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Muslims in India face dwindling representation in parliament


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More than half the voters in the Indian city of Rampur are Muslim, but its member of parliament is from the ruling Bharatiya Janata Party and a staunch supporter of Prime Minister Narendra Modi’s muscular Hindu-first agenda.

It is a situation repeated across Hindu-majority India, where many consider victory for Modi’s ruling Bharatiya Janata Party (BJP) in upcoming general elections a near certainty – and see Muslim candidates as a recipe for defeat at the ballot box.

While India’s 220 million Muslims make up a little under a fifth of its 1.4 billion population, Muslim representatives in parliament have almost halved to less than five per cent since the 1970s.

“Everyone wants a connect with BJP,” said Ghanshyam Singh Lodhi, who is confident of re-election as MP for Rampur in Uttar Pradesh state when the six-week-long elections begin on April 19.

Lodhi, a Hindu, replaced Rampur’s Muslim MP in a 2022 by-election, jumping ship from the last lawmaker’s party to become a BJP loyalist.

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Muslim leaders worry at the lack of representation. There were just 27 Muslim MPs in the 543-seat lower house in parliament – and none of them were among the BJP’s 310 lawmakers.

Ziya Us Salam, author of a book on Muslims in India, says members of the faith had for decades placed their trust in secular parties, a process that created an “acute absence of Muslim leadership”.

Today, an overtly Muslim leader would be challenged as stoking sectarian divisions, yet few question when Modi champions constitutionally secular India as a “Hindu Rashtra”, or Hindu state.

“Nobody talks of (Modi) being the leader of only Hindus,” Salam said.

He also argues that successive gerrymandering policies since independence in 1947 have redrawn electoral boundaries to split areas with substantial Muslim populations.

‘Not able to vote’

Rampur has elected Muslim MPs 15 out of 18 times since 1952.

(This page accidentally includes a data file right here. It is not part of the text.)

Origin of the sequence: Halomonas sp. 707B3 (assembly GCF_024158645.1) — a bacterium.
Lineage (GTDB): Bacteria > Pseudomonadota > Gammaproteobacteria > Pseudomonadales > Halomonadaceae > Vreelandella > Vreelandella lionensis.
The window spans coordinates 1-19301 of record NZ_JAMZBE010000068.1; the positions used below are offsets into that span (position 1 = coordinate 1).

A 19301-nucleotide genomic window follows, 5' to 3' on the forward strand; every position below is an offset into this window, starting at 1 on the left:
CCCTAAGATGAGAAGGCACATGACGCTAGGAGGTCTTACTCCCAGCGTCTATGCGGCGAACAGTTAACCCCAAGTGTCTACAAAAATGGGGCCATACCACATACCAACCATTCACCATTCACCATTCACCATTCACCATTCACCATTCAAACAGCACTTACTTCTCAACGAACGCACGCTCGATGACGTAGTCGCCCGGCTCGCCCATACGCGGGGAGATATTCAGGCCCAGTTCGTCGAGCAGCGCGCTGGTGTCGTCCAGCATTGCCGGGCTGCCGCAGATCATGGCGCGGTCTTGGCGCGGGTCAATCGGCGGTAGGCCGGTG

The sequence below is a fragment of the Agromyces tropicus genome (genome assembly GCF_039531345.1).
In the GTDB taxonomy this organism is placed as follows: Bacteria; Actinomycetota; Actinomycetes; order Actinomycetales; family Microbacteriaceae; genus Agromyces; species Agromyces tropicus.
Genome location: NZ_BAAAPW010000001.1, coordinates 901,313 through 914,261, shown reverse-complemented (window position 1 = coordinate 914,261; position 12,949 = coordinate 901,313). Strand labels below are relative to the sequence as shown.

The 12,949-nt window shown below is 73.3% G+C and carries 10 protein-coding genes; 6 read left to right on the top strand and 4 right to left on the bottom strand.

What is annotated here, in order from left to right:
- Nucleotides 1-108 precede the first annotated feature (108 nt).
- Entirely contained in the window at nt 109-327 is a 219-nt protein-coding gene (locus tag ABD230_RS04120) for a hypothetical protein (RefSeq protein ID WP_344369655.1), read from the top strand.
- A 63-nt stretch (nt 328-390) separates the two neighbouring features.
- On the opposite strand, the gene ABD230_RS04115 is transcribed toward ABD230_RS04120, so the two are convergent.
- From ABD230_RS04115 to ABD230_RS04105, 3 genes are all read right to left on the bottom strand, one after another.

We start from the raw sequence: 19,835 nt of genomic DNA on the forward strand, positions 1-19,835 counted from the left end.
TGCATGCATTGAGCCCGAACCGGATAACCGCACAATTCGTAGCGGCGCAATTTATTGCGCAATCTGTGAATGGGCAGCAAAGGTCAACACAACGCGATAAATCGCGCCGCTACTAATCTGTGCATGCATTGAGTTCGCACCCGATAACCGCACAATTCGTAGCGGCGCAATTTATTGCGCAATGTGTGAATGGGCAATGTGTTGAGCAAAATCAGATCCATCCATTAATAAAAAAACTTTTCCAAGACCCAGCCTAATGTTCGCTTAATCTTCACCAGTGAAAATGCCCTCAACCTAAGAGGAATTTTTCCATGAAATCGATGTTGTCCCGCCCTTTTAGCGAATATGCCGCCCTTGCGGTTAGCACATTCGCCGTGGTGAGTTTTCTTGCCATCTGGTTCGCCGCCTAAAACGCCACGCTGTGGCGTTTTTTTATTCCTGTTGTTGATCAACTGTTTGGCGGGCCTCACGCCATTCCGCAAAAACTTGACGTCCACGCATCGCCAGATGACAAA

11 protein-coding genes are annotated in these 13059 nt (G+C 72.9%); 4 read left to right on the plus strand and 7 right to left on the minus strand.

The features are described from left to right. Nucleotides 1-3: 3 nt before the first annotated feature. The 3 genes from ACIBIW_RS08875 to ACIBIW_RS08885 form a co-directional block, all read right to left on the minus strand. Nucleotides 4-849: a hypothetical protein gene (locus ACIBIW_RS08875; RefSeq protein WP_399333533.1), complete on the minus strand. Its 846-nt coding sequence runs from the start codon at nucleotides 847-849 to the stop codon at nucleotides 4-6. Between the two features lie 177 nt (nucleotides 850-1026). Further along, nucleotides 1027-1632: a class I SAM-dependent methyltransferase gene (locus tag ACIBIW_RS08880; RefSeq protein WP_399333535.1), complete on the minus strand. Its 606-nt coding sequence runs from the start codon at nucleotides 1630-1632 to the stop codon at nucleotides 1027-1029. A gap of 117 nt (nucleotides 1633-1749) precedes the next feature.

But Kanwal Bharti, a 71-year-old activist and writer from the city, said the BJP’s dominance means that it “doesn’t seem possible anymore” for a Muslim candidate to win Rampur.

Rampur’s last Muslim MP was veteran politician Mohammad Azam Khan – but he quit after more than 80 legal cases were brought against him, ranging from land grabbing to intimidating government officials.

His supporters said many of the accusations were years old and that charges had only been belatedly brought after the BJP won state elections in 2017.

Khan was jailed for three years in 2023 for hate speech against BJP rivals.

Past elections were marred by allegations that security forces blocked Muslims from voting.

A legal challenge that a 2022 parliamentary by-election vote was manipulated “by using every unconstitutional means” to stop voters from Muslim-dominated areas was dismissed on a technicality.

Some Muslim voters in Rampur worry about casting a ballot later this month.

“If the conditions during the last election are repeated, I will again not be able to vote,” said 75-year-old Mohammad Salam Khan, reading a newspaper in his son’s electrical repair shop.

‘Intimidation’ and ‘elimination’

It is part of a wider shift, said Asaduddin Owaisi, one of two lawmakers in the last parliament from the All India Council for Unity of Muslims.

Owaisi believes even secular parties avoid selecting Muslim candidates because they fear they would not appeal to Hindu voters.

“They are afraid to even give a ticket to a Muslim candidate,” Owaisi said, accusing the ruling party of stoking fear against Muslims.

“It is very difficult for the Muslim candidates from any political party to win”.

The BJP denies “active discrimination” based on religion, pointing out that representation depends on candidates winning elections.

A handful of Muslim candidates the BJP fielded in the last two national elections all lost, with critics accusing the party of showing disinterest in their campaign.

“We have this aspiration, ideally, to have people from every community,” BJP national spokesperson Mmhonlumo Kikon told AFP.

But Salam, the author, believes Muslims are being squeezed out of the democratic process.

“So, you don’t give tickets to Muslims at one place, you redraw constituencies at another place… or you don’t allow Muslims to vote,” Salam said.

“It’s not just intimidation,” he added. “It’s also elimination.” (AFP)



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